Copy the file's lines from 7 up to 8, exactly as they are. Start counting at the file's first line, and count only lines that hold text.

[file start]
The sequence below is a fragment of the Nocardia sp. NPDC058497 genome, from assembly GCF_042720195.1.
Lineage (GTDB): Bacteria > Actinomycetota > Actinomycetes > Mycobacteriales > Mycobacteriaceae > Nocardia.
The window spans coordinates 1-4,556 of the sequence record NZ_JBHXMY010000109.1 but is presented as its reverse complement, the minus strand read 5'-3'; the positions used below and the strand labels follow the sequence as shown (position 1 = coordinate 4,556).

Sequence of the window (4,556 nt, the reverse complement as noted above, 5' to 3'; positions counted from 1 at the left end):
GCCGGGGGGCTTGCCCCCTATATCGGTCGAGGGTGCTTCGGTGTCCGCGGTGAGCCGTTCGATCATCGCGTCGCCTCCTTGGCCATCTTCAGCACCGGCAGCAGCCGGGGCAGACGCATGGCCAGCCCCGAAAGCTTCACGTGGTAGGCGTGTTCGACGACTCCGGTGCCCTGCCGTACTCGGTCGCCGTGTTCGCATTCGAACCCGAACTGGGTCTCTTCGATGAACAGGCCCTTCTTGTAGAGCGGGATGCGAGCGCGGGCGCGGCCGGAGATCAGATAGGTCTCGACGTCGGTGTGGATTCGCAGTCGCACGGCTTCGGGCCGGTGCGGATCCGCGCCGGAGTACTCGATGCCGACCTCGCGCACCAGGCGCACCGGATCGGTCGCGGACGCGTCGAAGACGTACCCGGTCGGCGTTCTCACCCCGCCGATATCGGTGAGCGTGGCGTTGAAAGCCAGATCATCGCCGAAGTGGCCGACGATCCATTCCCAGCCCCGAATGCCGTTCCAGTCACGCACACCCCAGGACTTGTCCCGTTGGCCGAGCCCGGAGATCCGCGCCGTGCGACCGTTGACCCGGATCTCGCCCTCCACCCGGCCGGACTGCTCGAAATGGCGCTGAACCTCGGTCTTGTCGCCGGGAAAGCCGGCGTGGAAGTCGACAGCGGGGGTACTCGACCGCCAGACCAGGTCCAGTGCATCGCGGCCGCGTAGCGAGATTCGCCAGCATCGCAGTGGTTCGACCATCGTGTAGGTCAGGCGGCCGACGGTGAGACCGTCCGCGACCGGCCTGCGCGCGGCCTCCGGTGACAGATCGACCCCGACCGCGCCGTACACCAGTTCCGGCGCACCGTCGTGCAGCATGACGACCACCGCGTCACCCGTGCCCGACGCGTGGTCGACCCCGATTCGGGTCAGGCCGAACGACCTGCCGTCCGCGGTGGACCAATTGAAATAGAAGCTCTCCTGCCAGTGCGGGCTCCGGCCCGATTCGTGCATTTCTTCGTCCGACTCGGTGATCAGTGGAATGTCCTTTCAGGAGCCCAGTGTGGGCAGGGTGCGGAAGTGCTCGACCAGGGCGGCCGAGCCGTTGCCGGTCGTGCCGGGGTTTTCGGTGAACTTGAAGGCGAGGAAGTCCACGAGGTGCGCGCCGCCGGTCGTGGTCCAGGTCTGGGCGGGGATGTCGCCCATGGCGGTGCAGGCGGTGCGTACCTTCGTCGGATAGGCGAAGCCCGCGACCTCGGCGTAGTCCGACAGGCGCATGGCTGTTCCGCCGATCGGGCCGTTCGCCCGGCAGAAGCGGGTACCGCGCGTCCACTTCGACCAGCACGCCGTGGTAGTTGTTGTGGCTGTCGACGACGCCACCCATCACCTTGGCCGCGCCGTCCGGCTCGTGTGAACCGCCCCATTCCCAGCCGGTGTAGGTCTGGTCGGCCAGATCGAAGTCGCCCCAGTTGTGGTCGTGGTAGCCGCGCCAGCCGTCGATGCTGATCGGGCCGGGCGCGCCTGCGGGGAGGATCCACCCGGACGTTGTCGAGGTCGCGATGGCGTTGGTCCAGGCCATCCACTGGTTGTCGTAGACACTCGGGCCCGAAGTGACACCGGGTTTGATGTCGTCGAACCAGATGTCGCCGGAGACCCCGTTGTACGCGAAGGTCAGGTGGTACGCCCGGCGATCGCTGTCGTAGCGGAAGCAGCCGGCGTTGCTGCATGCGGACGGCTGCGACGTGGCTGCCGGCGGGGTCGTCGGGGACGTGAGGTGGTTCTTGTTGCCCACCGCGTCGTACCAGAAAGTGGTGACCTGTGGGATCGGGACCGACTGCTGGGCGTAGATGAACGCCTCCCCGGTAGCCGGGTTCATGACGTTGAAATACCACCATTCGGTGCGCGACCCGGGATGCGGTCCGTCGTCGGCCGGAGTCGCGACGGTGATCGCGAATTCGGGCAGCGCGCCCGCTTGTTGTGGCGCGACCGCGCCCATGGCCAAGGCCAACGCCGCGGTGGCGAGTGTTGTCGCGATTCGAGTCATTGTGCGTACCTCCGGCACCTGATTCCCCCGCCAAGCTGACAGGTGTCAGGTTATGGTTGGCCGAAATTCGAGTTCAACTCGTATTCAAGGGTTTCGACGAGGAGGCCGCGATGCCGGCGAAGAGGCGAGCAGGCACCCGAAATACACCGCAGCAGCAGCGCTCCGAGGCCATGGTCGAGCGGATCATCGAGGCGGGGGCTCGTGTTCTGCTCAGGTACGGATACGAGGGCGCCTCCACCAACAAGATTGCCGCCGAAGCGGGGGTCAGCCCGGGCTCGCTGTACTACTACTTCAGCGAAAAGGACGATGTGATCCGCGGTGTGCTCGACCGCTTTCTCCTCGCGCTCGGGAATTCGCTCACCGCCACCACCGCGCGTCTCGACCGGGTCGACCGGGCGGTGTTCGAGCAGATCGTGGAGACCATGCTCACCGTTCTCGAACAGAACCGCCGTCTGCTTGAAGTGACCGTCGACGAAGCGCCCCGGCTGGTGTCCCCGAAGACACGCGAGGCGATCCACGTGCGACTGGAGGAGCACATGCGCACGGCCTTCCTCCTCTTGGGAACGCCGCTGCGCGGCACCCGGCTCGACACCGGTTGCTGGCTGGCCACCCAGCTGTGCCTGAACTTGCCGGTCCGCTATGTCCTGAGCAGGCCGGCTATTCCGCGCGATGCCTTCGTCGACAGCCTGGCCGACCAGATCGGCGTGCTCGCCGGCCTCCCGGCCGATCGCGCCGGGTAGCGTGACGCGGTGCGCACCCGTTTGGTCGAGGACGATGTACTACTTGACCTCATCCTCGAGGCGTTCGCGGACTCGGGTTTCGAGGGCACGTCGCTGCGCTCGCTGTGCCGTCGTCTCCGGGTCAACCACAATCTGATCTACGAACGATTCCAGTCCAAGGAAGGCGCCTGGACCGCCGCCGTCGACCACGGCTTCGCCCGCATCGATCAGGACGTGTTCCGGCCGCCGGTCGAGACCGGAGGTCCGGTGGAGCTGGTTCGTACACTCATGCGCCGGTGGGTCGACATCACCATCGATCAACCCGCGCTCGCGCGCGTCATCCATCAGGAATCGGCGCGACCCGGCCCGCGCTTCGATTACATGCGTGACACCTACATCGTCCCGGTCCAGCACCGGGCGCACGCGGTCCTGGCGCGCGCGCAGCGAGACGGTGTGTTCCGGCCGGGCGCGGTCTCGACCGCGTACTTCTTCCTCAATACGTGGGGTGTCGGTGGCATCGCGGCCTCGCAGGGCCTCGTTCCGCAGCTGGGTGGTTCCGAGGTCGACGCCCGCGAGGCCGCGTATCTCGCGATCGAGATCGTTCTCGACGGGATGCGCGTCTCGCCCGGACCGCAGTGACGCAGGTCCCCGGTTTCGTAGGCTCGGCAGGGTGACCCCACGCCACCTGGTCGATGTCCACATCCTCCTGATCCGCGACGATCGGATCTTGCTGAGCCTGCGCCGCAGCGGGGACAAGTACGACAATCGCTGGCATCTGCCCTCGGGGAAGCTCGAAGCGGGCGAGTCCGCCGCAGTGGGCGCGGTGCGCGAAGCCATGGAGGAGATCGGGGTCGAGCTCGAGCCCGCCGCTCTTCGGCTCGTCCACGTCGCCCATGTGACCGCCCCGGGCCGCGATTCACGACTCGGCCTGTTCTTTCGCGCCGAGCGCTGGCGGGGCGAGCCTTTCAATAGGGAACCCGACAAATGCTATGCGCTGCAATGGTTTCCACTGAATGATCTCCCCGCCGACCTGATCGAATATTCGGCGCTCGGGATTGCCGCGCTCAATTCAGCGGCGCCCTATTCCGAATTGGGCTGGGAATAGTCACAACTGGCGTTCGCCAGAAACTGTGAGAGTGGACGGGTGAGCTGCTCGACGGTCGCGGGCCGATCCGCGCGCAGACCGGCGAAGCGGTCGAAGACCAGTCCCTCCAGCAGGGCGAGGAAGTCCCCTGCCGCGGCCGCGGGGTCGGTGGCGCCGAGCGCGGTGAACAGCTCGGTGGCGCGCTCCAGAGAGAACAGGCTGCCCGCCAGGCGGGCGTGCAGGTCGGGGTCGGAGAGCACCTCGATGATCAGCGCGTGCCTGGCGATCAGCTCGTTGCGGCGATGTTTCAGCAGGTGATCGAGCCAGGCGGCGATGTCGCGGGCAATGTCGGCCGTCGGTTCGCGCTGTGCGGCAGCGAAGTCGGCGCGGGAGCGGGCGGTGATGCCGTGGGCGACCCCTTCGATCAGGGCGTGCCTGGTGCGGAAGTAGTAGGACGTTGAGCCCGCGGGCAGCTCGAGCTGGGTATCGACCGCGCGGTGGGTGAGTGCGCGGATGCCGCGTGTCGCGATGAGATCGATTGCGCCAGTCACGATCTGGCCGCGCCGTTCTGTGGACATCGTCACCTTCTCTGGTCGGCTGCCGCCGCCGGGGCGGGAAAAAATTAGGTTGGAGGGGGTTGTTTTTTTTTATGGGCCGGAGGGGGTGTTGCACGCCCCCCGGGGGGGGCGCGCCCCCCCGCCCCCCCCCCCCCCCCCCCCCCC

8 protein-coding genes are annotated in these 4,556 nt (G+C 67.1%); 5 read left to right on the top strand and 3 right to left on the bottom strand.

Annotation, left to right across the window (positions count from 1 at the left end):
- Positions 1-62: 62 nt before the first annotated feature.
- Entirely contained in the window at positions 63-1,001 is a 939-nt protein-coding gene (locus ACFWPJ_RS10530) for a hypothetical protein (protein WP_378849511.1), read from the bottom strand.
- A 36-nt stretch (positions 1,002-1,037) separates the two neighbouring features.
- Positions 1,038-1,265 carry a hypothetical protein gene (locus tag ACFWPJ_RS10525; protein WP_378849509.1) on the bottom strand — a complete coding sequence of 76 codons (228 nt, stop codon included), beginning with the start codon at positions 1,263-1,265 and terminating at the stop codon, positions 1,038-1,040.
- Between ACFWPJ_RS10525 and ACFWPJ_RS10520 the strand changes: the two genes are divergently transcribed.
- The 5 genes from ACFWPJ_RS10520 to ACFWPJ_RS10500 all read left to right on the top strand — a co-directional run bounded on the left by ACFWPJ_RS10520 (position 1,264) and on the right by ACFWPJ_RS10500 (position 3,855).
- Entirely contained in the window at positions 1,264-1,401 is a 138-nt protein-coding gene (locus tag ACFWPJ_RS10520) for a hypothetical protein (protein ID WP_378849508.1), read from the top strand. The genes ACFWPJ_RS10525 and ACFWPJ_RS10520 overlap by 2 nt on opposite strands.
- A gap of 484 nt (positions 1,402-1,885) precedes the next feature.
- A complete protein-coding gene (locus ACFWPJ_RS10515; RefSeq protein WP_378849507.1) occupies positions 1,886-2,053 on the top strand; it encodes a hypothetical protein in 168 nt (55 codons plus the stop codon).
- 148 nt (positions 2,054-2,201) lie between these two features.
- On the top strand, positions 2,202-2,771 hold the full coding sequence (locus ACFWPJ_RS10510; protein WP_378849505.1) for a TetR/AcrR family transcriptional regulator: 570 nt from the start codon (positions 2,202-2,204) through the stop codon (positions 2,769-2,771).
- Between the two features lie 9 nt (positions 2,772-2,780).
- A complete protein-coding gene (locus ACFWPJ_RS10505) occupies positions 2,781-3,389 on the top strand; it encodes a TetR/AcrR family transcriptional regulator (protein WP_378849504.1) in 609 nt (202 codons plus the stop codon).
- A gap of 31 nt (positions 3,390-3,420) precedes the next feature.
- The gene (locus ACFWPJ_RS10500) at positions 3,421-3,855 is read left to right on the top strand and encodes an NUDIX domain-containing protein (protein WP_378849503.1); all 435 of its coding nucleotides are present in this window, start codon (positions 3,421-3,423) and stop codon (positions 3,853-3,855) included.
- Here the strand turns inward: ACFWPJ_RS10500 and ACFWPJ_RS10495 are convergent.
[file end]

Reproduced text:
Annotation, left to right across the window (positions count from 1 at the left end):
- Positions 1-62: 62 nt before the first annotated feature.